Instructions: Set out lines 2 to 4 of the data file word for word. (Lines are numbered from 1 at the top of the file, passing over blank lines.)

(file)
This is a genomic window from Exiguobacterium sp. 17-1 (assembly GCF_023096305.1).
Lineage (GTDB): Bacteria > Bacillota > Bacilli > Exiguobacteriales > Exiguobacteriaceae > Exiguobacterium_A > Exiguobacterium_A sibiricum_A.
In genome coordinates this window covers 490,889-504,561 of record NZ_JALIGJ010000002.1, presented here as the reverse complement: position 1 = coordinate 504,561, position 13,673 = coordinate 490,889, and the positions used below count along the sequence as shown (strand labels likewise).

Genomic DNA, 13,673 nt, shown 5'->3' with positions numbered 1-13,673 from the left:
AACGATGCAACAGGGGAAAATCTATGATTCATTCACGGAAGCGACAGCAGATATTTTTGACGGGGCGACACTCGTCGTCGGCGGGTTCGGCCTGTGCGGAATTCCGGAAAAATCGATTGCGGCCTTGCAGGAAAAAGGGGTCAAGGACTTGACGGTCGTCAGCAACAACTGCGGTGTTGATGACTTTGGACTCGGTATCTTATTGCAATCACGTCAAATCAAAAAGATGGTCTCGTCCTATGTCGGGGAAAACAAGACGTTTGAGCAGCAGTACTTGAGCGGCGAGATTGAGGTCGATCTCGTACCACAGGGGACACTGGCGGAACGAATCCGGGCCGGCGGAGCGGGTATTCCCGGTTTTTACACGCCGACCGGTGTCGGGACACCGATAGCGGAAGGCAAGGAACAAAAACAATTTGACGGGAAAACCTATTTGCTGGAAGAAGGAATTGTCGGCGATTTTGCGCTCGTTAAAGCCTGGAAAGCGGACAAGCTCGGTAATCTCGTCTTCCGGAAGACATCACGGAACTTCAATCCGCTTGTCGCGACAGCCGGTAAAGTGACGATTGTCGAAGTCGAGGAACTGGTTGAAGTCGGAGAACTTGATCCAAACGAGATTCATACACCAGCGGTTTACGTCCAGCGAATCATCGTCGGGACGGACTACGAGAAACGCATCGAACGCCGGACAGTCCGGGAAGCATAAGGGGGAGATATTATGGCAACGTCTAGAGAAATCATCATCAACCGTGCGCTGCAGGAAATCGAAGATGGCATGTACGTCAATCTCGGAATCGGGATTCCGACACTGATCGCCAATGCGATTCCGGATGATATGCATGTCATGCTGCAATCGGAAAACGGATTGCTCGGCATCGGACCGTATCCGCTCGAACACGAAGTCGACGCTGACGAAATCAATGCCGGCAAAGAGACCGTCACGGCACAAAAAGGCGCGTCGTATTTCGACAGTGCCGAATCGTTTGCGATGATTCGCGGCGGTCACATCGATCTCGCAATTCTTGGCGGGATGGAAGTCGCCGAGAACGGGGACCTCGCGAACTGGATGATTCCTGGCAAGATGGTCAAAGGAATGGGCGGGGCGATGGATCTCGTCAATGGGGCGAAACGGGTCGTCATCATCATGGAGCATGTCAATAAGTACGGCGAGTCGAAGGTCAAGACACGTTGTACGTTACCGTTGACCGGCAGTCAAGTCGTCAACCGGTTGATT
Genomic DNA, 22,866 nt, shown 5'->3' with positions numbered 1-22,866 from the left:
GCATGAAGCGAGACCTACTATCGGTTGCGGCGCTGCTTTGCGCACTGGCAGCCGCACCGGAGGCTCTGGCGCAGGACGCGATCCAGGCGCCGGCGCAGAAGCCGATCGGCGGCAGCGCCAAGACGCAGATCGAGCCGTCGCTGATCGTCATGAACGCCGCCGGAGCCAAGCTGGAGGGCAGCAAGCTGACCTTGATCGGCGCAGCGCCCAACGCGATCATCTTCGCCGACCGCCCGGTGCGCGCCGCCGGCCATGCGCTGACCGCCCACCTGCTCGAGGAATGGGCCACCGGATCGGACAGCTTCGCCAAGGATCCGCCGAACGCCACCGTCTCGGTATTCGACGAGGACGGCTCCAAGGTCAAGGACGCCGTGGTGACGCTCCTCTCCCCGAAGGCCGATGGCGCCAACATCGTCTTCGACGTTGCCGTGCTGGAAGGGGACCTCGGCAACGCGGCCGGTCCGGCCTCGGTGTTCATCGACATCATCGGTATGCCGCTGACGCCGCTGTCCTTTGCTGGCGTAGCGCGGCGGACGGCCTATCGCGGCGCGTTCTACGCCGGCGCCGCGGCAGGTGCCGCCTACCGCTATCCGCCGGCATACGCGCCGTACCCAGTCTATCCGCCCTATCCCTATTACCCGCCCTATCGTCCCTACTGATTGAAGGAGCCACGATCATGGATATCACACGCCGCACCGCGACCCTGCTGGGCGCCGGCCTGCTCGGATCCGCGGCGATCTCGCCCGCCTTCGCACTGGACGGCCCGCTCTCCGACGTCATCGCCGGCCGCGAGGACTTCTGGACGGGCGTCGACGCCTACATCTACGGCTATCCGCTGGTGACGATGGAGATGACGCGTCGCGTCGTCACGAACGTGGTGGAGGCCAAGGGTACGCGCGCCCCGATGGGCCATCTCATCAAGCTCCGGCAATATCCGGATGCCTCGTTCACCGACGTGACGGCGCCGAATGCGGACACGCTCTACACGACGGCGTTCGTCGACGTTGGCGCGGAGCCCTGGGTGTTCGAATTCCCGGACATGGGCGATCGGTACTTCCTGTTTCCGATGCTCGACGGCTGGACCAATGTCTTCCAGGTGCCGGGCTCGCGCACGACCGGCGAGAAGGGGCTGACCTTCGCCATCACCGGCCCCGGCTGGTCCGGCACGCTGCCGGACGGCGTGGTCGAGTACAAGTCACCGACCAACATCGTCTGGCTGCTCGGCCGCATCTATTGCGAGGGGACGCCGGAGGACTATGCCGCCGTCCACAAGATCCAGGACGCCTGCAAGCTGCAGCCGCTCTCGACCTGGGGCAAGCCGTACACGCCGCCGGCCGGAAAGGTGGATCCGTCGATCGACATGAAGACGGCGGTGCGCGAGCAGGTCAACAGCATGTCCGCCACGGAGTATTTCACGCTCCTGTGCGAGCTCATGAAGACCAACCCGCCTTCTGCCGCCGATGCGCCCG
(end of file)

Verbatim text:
Lineage (GTDB): Bacteria > Bacillota > Bacilli > Exiguobacteriales > Exiguobacteriaceae > Exiguobacterium_A > Exiguobacterium_A sibiricum_A.
In genome coordinates this window covers 490,889-504,561 of record NZ_JALIGJ010000002.1, presented here as the reverse complement: position 1 = coordinate 504,561, position 13,673 = coordinate 490,889, and the positions used below count along the sequence as shown (strand labels likewise).

Genomic DNA, 13,673 nt, shown 5'->3' with positions numbered 1-13,673 from the left: